(July 17 – 19, 2001)
TOPIC: PROMOTING CONSTRUCTIVE CHANGE ON THE KOREAN PENINSULA
North Korea is a humanitarian problem wrapped in a political problem.
The North Korean government’s main goal is survival of the regime and the current system.
North Korea must reform to survive, but at the same time reform if not carefully managed threatens its survival.
Despite the attention given to Pyongyang’s recent diplomatic initiatives and economic experiments, North Korea’s domestic and foreign policies have not dramatically changed.
Members of the group agreed Seoul’s “sunshine policy” is constructive, and expressed hope that it would continue beyond the Kim Dae Jung Administration.
Pyongyang suspects some of its neighbors want to destroy the regime.
North Korea is relying on handouts rather than restructuring its economy.
At the moment, Pyongyang resists following the Chinese model.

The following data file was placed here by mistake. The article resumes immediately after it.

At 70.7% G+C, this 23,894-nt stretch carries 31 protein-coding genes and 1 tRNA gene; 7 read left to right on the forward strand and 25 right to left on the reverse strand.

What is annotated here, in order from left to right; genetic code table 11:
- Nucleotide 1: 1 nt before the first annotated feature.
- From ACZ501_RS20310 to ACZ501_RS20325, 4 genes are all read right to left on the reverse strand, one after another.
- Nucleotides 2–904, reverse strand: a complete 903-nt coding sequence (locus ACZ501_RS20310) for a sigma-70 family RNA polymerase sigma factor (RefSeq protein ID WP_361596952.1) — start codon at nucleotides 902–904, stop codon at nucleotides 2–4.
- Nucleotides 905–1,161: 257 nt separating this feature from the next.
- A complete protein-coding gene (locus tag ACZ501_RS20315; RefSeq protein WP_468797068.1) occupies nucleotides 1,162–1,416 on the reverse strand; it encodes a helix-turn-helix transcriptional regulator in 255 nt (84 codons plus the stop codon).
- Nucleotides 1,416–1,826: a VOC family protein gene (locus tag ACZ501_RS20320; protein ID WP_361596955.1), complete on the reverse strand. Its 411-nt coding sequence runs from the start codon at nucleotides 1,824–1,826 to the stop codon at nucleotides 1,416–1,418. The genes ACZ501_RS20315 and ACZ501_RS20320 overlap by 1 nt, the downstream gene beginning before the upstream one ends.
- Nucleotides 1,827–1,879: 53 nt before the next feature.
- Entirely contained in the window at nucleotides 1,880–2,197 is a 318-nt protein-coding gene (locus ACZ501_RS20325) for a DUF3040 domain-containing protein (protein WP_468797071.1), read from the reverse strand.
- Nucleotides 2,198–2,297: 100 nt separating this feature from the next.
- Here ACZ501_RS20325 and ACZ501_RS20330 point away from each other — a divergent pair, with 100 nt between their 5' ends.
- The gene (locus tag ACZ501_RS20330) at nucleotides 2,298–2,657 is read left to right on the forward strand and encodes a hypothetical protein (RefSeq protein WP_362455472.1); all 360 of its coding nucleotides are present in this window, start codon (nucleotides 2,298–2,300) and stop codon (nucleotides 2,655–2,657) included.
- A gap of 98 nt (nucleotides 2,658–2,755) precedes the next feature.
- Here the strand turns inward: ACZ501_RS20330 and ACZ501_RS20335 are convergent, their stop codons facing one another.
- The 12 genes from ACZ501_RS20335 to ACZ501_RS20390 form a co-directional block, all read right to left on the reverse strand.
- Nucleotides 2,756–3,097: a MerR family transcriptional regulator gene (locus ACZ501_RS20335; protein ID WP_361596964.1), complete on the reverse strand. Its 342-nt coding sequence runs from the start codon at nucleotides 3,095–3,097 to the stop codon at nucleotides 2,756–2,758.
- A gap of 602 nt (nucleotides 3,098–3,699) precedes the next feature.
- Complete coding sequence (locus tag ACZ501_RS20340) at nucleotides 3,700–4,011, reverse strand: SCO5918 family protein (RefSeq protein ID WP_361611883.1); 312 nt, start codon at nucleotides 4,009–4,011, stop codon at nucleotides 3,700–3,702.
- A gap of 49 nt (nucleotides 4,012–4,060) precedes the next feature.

Some North Korean actions have been counterproductive even with respect to the country’s own interests.
For example, Pyongyang has tried to trade threats for aid. While this strategy is partly a function of Korean culture, it has generated ill will in the West.
Chinese tend to believe the USA must make concessions; the USA, Japan and South Korea believe North Korea must make concessions.
North Korean military forces are insufficient to protect the security of the regime. North Korea needs economic interdependence as well.
Alleviate North Korea’s sense of external threat.
Help train and educate the generation of technocrats North Korea will need to successfully reform.
Separate political issues from humanitarian and economic assistance.
China and the United States should put aside differences on other issues to cooperate on Korea, where they have common goals.
Neither China nor the USA opposes Korean reunification, but both believe the process should be gradual to be successful.